Archive for November, 2009

First trip to the Mid-East

November 24th, 2009

Last week I visited parts of the Middle East for the first time. I hope to get a summary and some photos up soon. For now I want to thank a few people of the amazing people who went far, far out of their way to host Mozilla and me.

First, Donatella Della Ratta of Creative Commons, who did an amazing amount of work to arrange a series of Creative Comments events in Amman, Damascus and Beirut and invited me along. I attended only a few of these at the beginning of the Creative Commons tour, but it was enough to see how much was involved and how much Dona pulled together stunningly diverse set of activities. Unfortunately, my involvement caused Dona to miss a pivotal event while she sat with me at a long (6 and 1/2 hour) wait at a border crossing, something I regret deeply.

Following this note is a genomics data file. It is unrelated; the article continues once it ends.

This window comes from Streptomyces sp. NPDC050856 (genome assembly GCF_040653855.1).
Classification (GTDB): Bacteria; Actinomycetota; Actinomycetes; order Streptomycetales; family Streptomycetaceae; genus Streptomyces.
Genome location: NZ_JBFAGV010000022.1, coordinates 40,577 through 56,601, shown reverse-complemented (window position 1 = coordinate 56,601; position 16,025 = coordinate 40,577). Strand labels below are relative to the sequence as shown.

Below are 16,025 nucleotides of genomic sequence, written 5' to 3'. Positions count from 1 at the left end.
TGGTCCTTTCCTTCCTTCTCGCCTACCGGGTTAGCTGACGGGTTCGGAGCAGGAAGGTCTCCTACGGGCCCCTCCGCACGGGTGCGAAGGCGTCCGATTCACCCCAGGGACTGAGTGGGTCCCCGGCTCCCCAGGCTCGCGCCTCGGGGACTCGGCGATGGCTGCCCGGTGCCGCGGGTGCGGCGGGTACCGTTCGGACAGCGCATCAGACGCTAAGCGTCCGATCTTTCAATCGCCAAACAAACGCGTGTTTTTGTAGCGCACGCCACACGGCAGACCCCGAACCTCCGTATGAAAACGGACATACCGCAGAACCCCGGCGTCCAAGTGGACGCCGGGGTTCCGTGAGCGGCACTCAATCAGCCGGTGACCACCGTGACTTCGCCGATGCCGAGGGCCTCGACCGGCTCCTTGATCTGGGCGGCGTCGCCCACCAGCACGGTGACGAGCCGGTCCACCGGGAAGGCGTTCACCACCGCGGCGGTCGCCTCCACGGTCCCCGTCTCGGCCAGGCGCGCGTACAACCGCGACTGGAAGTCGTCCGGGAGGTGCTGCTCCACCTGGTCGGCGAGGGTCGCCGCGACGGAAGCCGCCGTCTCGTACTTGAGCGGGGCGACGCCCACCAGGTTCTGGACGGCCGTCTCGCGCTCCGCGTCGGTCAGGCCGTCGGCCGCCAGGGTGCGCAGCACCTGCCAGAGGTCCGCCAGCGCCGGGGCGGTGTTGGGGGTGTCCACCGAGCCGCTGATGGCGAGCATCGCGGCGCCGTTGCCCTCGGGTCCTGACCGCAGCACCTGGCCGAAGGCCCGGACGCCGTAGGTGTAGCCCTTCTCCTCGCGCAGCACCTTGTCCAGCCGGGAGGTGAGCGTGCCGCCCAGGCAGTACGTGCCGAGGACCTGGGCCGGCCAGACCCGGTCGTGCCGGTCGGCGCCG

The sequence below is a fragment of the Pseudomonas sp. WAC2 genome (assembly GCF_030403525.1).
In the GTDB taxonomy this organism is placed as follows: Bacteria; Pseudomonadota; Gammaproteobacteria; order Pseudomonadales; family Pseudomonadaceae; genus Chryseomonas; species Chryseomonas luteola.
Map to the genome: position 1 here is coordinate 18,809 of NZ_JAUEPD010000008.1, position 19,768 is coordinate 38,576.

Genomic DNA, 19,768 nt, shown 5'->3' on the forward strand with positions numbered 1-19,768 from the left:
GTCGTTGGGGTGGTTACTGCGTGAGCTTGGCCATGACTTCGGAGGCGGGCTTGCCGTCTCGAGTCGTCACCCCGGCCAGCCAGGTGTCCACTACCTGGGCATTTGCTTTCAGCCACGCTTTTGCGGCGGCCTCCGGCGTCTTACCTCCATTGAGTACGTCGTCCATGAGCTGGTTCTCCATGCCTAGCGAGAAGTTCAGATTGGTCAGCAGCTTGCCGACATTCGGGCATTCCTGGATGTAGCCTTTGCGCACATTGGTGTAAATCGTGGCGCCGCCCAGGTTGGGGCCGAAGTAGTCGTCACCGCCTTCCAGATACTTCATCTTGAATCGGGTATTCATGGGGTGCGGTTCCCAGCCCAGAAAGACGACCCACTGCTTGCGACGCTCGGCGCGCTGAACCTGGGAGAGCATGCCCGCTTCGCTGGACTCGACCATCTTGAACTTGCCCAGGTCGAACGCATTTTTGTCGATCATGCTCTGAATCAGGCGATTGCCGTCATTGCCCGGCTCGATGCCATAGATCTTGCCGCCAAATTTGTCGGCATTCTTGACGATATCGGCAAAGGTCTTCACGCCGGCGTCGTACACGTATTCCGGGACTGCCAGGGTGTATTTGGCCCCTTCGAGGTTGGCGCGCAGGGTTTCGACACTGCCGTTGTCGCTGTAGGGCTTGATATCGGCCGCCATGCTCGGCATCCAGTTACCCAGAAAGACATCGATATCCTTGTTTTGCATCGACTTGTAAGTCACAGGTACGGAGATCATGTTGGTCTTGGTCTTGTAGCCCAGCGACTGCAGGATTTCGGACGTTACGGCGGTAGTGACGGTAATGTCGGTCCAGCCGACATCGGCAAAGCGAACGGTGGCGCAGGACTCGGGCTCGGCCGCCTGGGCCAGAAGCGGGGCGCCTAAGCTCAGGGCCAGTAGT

Bassel Safadi, who showed immense hospitality, patience and flexibility. Bassel is the kind of person who makes it seems as if a large group of people are working on something, when in reality a lot of the work is just one person. And with an attitude that’s hard to match. My prolonged border crossing threw a wrench into Bassel’s day as well but he managed with grace and engineered a series of great gatherings.

Samer, who spent close to 7 hours with me at the border and remained gracious and professional and positive throughout.

Andre Salame, director-general of a publishing organization Al-Aous that gets “open.”